Statistical Methods

We defined vitamin D deficiency as a 25(OH)D concentration of <20 ng/mL; insufficiency, as a concentration of 20–30 ng/mL; and sufficiency, as a concentration of >30 ng/mL [26, 27]. Proportional hazard models were used to investigate the relationship of vitamin D levels at baseline and first occurrence of pneumonia, malaria, oral thrush, pulmonary tuberculosis, severe anemia, anemia, wasting, and >10% weight loss [28]. The results of these analyses are reported as adjusted hazard ratios (HRs) and their 95% confidence intervals (CIs). We excluded individuals who received a diagnosis of the event of interest at baseline, as well as those experienced the event within 1 month of the baseline visit, to reduce the risk of reverse causation. Individuals without events were censored at the date of the last follow-up visit.

There is not absolute consensus about the ideal 25(OH)D level, and as a result we also analyzed 25(OH)D levels continuously [29, 30]. The possible nonlinear relation between serum 25(OH)D and each of these events was also examined nonparametrically with restricted cubic splines [31, 32]. Tests for nonlinearity used the likelihood ratio test, comparing the model with only the linear term to the model with the linear and the cubic spline terms. Sensitivity analyses were conducted by excluding events occurring within 2 months of baseline for all analyses. We also excluded individuals experiencing pulmonary tuberculosis at baseline or during follow-up in anthropometric analyses to investigate the contribution of pulmonary tuberculosis to the associations.

The relationship between 25(OH)D levels and monthly report of clinical signs and symptoms to nurses was analyzed using generalized estimating equations (GEEs) with an exchangeable working covariance and the log link to produce population averaged relative risk estimates [33]. Robust estimators of the variances were used to construct confidence intervals. The robust estimators are consistent estimators of the variances even if the working correlation matrix is misspecified.

Confounders considered for multivariate proportional hazard and GEE models were selected from covariates determined to be risk factors for a 25(OH)D concentration of <30 ng/mL in our previous analysis and include sex, age, season, BMI, WHO HIV disease stage, CD4+ T-cell count, height, and ART regimen at baseline [7]. Effect modification by all covariates listed above, randomized multivitamin regimen, and ART regimen were considered for all analyses. To determine whether effect modification was statistically significant, we used the likelihood ratio test, in proportional hazard models, and the robust score test, in GEE analyses. Missing data for covariates were retained in the analysis, using the missing indicator method for variables. All P values were 2 sided, and a P value of < .05 was considered statistically significant. Statistical analyses were performed using the SAS v 9.2 (SAS Institute, Cary, NC).

Ethics Statement

Written informed consent was obtained from all participants included in the parent trial. The trial protocol was approved by the institutional review boards of the Harvard School of Public Health, Muhimbili University of Health and Allied Sciences, the Tanzania Food and Drug Authority, and the National Institute of Medical Research.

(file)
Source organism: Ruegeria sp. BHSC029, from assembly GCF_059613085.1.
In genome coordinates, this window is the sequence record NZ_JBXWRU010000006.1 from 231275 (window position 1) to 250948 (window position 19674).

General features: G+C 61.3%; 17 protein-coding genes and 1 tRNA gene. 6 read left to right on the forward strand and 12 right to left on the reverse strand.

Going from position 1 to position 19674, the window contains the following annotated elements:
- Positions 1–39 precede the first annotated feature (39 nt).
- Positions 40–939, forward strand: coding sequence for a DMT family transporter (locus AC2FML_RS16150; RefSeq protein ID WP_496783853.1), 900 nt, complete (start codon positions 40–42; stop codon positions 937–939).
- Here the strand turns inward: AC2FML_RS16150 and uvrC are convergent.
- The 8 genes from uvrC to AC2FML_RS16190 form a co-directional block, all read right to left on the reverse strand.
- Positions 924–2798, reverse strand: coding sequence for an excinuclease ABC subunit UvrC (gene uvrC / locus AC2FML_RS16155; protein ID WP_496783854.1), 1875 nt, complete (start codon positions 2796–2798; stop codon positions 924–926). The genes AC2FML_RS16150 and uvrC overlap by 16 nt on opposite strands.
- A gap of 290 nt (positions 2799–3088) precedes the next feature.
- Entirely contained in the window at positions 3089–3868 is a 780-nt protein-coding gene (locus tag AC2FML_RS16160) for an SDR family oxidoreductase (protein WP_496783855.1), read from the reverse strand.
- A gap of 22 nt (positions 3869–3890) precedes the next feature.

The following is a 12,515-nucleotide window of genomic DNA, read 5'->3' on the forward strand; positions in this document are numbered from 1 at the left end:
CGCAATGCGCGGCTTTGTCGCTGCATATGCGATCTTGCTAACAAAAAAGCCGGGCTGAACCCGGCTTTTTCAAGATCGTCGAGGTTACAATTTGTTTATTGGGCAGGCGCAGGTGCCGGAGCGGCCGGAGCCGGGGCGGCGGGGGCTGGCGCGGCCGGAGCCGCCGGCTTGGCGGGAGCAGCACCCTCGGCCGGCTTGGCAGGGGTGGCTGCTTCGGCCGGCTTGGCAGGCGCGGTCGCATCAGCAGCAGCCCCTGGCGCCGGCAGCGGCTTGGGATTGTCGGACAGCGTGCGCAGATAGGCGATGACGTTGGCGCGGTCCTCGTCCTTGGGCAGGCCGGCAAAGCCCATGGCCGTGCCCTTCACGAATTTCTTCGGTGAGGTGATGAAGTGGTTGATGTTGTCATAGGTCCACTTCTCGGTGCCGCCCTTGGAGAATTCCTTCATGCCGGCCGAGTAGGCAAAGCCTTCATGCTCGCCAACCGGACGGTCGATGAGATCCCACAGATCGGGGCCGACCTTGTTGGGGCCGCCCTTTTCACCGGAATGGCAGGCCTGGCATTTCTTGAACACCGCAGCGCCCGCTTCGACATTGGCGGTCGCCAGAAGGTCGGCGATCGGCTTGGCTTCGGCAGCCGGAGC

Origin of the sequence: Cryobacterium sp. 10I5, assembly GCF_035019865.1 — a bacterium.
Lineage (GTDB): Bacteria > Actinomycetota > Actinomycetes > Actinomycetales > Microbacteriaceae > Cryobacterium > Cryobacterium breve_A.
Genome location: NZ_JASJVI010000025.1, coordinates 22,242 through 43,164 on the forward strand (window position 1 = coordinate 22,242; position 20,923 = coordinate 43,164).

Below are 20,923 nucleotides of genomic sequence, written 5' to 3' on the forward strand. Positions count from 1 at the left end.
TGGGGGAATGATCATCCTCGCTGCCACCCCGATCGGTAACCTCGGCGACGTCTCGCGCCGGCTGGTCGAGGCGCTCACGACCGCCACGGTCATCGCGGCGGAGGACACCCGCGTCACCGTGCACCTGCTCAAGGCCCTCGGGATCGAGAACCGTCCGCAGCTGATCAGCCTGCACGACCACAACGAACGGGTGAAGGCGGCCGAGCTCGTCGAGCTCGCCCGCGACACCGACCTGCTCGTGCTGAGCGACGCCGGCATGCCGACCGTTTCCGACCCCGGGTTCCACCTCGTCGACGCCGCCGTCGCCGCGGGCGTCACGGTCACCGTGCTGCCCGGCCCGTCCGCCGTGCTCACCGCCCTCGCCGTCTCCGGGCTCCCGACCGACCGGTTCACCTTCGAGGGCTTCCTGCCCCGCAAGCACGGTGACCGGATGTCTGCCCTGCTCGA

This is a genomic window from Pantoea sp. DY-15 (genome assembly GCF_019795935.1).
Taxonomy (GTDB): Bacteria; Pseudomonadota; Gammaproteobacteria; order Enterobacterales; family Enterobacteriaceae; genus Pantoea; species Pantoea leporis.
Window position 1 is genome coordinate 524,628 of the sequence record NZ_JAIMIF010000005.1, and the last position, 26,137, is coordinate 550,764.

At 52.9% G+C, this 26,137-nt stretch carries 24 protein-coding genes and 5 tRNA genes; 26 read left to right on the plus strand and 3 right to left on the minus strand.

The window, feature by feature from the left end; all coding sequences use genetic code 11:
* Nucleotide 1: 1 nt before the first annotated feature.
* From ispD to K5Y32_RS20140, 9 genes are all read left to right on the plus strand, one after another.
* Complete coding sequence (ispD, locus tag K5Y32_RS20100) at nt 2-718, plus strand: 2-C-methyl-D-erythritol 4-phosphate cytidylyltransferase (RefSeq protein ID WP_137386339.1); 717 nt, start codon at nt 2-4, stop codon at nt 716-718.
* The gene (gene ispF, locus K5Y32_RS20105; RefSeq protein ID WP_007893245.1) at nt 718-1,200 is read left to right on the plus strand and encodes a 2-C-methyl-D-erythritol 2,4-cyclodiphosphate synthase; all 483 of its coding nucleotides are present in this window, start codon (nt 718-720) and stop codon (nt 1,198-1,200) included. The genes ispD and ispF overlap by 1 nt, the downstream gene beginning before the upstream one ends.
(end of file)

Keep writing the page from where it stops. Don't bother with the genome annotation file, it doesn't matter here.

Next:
A total of 1103 individuals were randomly selected for 25(OH)D testing from 3418 individuals enrolled in the parent trial. At baseline, there were no significant differences between the randomly selected cohort and the trial population with respect to age, sex, CD4+ T-cell count, WHO HIV disease stage, or any other variable included in this analysis. Baseline characteristics of the study cohort are presented in Table Table1.1. A total of 101 (9.2%) individuals were classified as vitamin D deficient (25(OH)D level, <20 ng/mL), 481 (43.6%) were characterized as insufficient (25(OH)D level, 20–30 ng/mL), and 521 (47.2%) were characterized as sufficient (25(OH)D level, >30 ng/mL). The median follow-up time for the cohort was 20.6 months (interquartile range, 8.4–33.8).

Table 1.
Baseline Characteristics of 1103 Human Immunodeficiency Virus (HIV)–Infected Adults Initiating Antiretroviral Therapy (ART) in Dar es Salaam, Tanzania

At monthly clinic visits, study physicians performed a clinical examination and diagnosed, and treated opportunistic infections and other morbidities. Table Table22 presents results of proportional hazard models for diagnosis of incident pneumonia, malaria, oral thrush, and pulmonary tuberculosis, by vitamin D status. A total of 43 individuals (4.0%) received a diagnosis of incident pulmonary tuberculosis during follow-up, and all were sputum-smear positive for acid-fast bacilli. After multivariate adjustment, the hazard of incident pulmonary tuberculosis was 2.89 (95% CI, 1.31–7.41; P = .027) times greater for individuals with vitamin D deficiency at baseline, compared with vitamin-D-sufficient individuals. There was no significant association between vitamin D insufficiency and incidence of pulmonary tuberculosis (HR, 1.14; 95% CI, .47–1.74; P = .756). No linear or nonlinear relationship was detected in a spline analysis of continuous 25(OH)D levels and incident pulmonary tuberculosis. In sensitivity analyses, we excluded pulmonary tuberculosis diagnoses occurring within the first 2 months of follow-up, and categorical results for vitamin D deficiency remained statistically significant (HR, 3.77; 95% CI, 1.43–9.97; P = .008). No significant effect modification of the relationship between vitamin D status and the risk of pulmonary tuberculosis was noted by baseline CD4+ T-cell count, age, sex, randomized multivitamin regimen, or ART regimen.